Performa 13: Philippe Quesne’s “Bivouac” Tracks the Mole Man to Pioneer Works

Saturday evening at 5pm, we got on a large white bus with tinted windows in Carroll Gardens. The bus was “transportation,” we thought, to “Bivouac,” an installation by artist Philippe Quesne (known for his clean, sparse performances, interventions, and installations in public spaces) as part of his contribution to Performa 13. But as soon as the wheels started to roll, the lights went down, a video showed a person in a rodent-outfit, and over the speakers we heard some melancholy, at times ominous, Nino Rota-esque music. Quesne, stood up from his seat and told us over a microphone, mostly in French, that he would be filming us during the event.

After an ambient ride through the streets to Red Hook, we stopped by the waterfront. We were asked to get off the bus and walk toward the chain-link fence and told we would be filmed doing this. We all got off, walked some distance, and looked out over the water, which seemed a little grim except that you could spot the Statue of Liberty, which looked tiny but was shining brightly in the distance.

Back on the bus, the eerie music playing again, the lights low, we continued our trek until the bus stopped and Quesne said loudly but calmly, “We’re going to wait, because the mole wants to cross the road.” We got up from our seat and peered out onto the street, where a person in a mole-suit walked slowly across the street and then ambled surreptitiously along the wall. Also outside on the sidewalk was a man with a camera on a tripod, filming the mole’s jaunt. The bus meandered along the street until it stopped at a garage door that opened onto a brightly lit room, the bottom of which was completely obscured by smoke, which was gushing in rivulets along the floor and rising up into a fine translucent mist.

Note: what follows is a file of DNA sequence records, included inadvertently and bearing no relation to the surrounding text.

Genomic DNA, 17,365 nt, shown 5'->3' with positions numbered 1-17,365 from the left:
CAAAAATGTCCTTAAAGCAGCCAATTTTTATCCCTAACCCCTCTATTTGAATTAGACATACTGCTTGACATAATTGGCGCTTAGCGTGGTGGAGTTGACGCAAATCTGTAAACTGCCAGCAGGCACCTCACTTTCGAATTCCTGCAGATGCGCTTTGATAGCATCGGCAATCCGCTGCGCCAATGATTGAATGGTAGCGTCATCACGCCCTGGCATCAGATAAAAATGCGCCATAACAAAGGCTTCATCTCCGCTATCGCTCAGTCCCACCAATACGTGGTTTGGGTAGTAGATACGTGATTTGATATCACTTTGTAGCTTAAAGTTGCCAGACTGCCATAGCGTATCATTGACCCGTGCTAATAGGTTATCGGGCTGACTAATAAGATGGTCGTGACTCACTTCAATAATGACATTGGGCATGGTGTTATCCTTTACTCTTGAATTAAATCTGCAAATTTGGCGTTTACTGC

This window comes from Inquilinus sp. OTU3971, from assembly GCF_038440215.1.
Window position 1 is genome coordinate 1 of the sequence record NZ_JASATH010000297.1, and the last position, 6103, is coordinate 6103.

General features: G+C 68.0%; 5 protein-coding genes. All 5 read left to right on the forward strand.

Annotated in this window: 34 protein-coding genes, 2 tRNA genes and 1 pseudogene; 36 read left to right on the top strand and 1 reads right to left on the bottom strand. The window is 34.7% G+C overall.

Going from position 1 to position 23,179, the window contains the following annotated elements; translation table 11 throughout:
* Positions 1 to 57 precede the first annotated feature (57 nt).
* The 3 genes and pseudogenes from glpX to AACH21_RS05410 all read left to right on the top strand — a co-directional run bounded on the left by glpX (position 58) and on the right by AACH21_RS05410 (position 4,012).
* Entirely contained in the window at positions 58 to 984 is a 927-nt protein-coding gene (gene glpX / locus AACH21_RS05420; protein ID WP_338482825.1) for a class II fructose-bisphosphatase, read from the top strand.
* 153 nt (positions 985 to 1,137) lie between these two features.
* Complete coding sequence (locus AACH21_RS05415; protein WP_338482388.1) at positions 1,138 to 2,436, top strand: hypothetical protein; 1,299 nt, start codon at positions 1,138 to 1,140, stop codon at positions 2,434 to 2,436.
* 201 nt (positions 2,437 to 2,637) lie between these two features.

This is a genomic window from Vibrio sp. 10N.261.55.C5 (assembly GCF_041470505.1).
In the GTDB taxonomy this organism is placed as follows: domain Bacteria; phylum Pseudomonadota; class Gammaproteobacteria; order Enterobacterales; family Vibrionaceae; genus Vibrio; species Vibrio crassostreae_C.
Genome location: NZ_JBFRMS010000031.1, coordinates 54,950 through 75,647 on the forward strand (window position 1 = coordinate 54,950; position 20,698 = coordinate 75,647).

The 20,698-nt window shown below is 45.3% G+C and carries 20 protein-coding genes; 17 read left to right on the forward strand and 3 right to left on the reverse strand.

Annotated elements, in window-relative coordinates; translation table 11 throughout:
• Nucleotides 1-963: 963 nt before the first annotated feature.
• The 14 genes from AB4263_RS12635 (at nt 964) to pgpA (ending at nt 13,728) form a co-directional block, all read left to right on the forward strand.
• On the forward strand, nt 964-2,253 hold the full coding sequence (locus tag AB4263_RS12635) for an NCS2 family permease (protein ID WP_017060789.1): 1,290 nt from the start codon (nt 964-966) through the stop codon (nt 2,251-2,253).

We had arrived at our final destination, Pioneer Works, artist Dustin Yellin‘s artist residency program and exhibition space. The last time we had been here was one year ago, right after hurricane Sandy, when Yellin’s space was filled with art that had been damaged by the storm and Yellin, at that time, said he had lost “everything.” On Saturday it looked great, what we could see of it in all the smoke. We spotted Yellin with his messy hair and heavy coat.

We were asked to walk across the room. As we walked through the smoke, guided toward the other end by eerie high-pitched music, we spotted a Toyota Camry with its high beams on, and a pile of wood. Next to that ensemble, like a talisman, was the man in the mole costume. In Paris, in 2003, Quesne founded the Vivarium Studio, a theatrical performance company that features painters, musicians, actors, and dancers. The Performa installation was the first time “Bivouac” had been staged in New York, though it had already been performed several times in Europe. The footage taken that night would be part of a video installation that would include imagery from all the versions of Bivouac.

At the other end of the room, when the smoke cleared a little, we could make out the mole man walking toward a woman moving her hands in the air as if controlling strings of an instrument. It was Dorit Chrysler, the founder of the New York Theremin Society —she has been called the “theremin goddess.” We stopped to watched her perform. Even the mole man seemed entranced.

At one point, seemingly without notice, people started slowly walking away back into the smoke. It turned out there was a make-shift bar serving whiskey and Coke. One last time, they had us walk through the fog, this time with a clear purpose.

— Rozalia Jovanovic

(Photos by the author.)